I posted a while ago about how to pour a gaiwan, but I wanted to talk a little more about this super-useful device.
What is a gaiwan? Why should you have one? Where do you get one? How do you use it? These are all good questions! Let’s break it down.
What is a gaiwan?
It’s this ceramic thing with a lid. In fact, gaiwan literally means “lidded bowl”. Usually there’s also a base or saucer making it a three-piece brewing tool. They’re basically an ancient Chinese teapot and teacup all in one. Hundreds of years ago it was common to actually drink tea directly out of the gaiwan as it was brewing, but today we usually use them as a teapot only.
Why the change? By pouring all the tea out of the gaiwan at once we have much more control over the infusion time and therefore the flavor of the tea. Leaving tea leaves in water while you drink the first cup will just continue to make the tea stronger, often masking many of the flavors and nuances available and turning the brew into a bitter broth. Of course that’s assuming the drinker is looking to find the flavors and nuances of a tea and that there are nuances to be found. Flavored and scented teas (tea containing something other than just tea leaves) are designed to provide a burst of flavor without having to look for it.
Why should you have one?
So if a gaiwan is just an unusual teapot, what’s the point of using one? Bringing out the best flavors when infusing loose full-leaf tea requires some practice and learning. There are many reasons to own a gaiwan, but in my opinion the first reason is to learn. A gaiwan is an excellent tool to learn skillful brewing techniques and also to learn about individual teas.
Whenever I have a tea I’m unfamiliar with, I always try to brew it in a gaiwan first, before using a teapot. The wide opening and white-colored interior make it ideal to inspect the leaves as I begin and removing the lid makes it easy to look at the color of the liquor while I wait for the steeping to be done.
Good tea infusion usually relies on timing, but I never rely on others (and certainly not packaging) to determine the proper time for my tastes. I always prefer to experiment first and learn as I go. When the color looks right, a gaiwan has the additional advantage that it pours out into a cup or pitcher almost instantly. A teapot may pour much more slowly, making determining the timing difficult indeed. Even an additional 10 seconds can significantly change the taste of some teas.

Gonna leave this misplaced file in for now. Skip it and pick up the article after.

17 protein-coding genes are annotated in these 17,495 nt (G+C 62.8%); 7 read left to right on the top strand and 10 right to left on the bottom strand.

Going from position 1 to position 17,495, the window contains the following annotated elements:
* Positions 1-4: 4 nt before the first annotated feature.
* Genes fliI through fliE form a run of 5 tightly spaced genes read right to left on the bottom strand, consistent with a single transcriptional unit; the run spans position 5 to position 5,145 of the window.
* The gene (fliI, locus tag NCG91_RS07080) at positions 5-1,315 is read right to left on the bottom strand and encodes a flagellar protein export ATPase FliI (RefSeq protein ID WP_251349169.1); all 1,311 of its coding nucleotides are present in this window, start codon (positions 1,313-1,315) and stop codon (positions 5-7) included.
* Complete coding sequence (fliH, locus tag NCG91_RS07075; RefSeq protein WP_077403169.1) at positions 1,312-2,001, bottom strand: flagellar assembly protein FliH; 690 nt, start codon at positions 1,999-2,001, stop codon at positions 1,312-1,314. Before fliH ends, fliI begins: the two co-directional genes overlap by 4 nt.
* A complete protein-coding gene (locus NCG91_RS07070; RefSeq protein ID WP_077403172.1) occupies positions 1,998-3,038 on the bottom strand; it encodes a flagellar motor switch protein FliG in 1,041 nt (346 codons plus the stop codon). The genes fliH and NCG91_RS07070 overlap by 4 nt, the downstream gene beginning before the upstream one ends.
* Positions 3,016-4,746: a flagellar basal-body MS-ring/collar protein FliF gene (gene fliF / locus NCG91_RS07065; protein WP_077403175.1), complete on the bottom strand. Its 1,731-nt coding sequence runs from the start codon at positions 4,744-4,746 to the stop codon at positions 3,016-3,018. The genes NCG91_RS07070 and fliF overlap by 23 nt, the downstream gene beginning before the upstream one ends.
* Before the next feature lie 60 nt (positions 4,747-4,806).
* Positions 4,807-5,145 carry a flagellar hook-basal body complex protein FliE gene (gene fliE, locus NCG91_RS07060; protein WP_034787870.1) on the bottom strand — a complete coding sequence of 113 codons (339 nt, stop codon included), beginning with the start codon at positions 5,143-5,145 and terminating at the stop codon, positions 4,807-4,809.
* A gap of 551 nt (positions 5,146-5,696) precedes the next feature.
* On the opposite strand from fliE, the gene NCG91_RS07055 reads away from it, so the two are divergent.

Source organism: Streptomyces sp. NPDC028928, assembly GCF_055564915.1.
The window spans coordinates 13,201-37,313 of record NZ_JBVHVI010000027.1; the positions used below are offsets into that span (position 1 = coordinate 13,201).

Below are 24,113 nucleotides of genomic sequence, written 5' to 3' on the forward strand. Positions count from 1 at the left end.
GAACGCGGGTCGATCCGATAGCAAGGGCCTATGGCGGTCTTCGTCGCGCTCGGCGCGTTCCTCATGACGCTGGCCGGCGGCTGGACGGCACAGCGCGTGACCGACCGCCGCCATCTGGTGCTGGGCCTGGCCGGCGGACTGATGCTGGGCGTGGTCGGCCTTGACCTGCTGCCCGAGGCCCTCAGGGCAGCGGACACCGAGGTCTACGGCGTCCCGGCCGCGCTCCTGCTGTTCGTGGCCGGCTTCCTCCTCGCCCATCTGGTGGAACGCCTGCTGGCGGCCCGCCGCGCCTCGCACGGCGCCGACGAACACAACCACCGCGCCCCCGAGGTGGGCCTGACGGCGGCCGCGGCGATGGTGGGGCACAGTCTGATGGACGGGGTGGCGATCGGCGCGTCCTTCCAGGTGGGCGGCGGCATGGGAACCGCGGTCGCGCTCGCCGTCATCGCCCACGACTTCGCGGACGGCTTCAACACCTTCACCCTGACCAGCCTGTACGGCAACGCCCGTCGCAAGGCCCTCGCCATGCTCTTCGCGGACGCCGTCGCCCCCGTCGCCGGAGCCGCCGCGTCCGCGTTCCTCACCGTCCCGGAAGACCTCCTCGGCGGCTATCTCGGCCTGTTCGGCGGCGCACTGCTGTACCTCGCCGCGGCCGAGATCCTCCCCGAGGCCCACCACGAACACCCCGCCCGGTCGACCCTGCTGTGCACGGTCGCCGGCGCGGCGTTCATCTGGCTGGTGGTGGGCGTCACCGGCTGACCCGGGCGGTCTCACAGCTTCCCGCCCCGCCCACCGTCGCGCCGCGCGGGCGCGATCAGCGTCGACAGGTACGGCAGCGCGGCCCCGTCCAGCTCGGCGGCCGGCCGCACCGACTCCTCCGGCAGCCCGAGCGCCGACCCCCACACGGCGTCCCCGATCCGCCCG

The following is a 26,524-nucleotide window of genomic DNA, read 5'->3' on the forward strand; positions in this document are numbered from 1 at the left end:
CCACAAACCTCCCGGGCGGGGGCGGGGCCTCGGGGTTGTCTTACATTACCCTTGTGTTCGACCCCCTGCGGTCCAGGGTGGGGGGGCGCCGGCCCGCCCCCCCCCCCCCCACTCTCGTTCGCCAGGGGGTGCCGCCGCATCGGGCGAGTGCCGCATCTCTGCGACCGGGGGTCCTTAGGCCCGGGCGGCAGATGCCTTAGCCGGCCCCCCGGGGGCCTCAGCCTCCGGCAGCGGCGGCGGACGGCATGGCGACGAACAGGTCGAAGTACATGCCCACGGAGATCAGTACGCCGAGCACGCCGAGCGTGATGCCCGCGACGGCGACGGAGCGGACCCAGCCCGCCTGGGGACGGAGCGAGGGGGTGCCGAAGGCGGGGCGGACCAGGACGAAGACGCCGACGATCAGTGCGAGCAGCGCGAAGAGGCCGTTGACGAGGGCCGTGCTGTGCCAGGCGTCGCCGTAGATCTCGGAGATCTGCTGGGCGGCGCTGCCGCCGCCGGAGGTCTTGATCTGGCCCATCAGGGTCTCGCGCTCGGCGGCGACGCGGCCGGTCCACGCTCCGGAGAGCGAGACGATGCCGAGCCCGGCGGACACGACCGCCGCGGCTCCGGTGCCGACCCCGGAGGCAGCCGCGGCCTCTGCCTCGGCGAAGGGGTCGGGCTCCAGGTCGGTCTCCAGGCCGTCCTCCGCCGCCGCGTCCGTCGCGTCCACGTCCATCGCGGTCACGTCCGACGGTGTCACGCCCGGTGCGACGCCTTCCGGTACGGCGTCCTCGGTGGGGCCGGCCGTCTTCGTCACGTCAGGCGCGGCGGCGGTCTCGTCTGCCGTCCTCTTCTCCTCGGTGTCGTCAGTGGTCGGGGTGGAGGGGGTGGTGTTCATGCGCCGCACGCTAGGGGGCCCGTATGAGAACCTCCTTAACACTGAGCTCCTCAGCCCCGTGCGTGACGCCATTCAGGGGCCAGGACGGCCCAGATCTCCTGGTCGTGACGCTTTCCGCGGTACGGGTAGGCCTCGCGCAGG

When should I not use a gaiwan?
Finally, it should be said that a gaiwan is not ideal for every situation. Japanese green tea, for example, is generally very finely broken and will usually not pour well from a gaiwan, since the straining mechanism only works for larger leaves. A Kyushu or shiboridashi is a much better idea there. There are other teas with tiny leaves that may also cause a problem, but for any rolled oolong, Puer, and most green and red tea you’re going to be fine.
Where do I get a gaiwan?
If you have a local tea shop, you’re may already be in luck. On the other hand, not everywhere that sells tea also carries traditional teaware. The web makes buying teaware like a gaiwan much easier than it once was. That said, there are a few things to look for when selecting one.
First, consider the material and color. I would suggest only purchasing gaiwans that have a white glazed interior. The white color makes it easier to see your leaves and tea color and a glaze protects the cup from absorbing any flavors from one leaf that might influence other types of tea. Porcelain is a pretty good bet, but clay gaiwans also work. The color on the outside of the gaiwan is less important so feel free to look for something pleasant to your eye.
Also you might want to think about size. Any size will probably be fine, but many traditional gaiwans are appropriate for only a small cup of tea per infusion, whereas others are quite sufficient for sharing between a few people (or filling a mug). Small ones are easier to handle and pour while larger ones are often harder to grasp with one hand (although as you’ll see that’s not necessarily a bad thing). This is very much up to personal preference, but I would err on the side of smaller if you’re unsure.
How do I use a gaiwan?
I’m going to include a short video here showing the common ways I use a gaiwan. This, perhaps more than anything, seems to be what prevents people from using one. Below the video you’ll see a few tips that may help.
The important things to remember are:
- Use fewer leaves than you think if you’re filling by eye.
- Leave about 1.5cm above the level of the water when pouring to avoid superheating the rim.
- Grasp only by the rim edge and the lid knob to avoid burning.
- Make sure the lid is tipped just a bit to avoid dumping leaves or blocking the flow.
- Pour quickly and decisively by tipping the gaiwan more than 90 degrees. Slow pouring or a gentle angle will cause the boiling water to run down the outside of the gaiwan.
- Make sure all the water is out of the gaiwan when you are done pouring or the leaves will continue to steep.
I hope everyone has a chance to try using a gaiwan someday! If I were to recommend just one piece of teaware for a tea lover, a gaiwan would definitely be my pick. Happy sipping!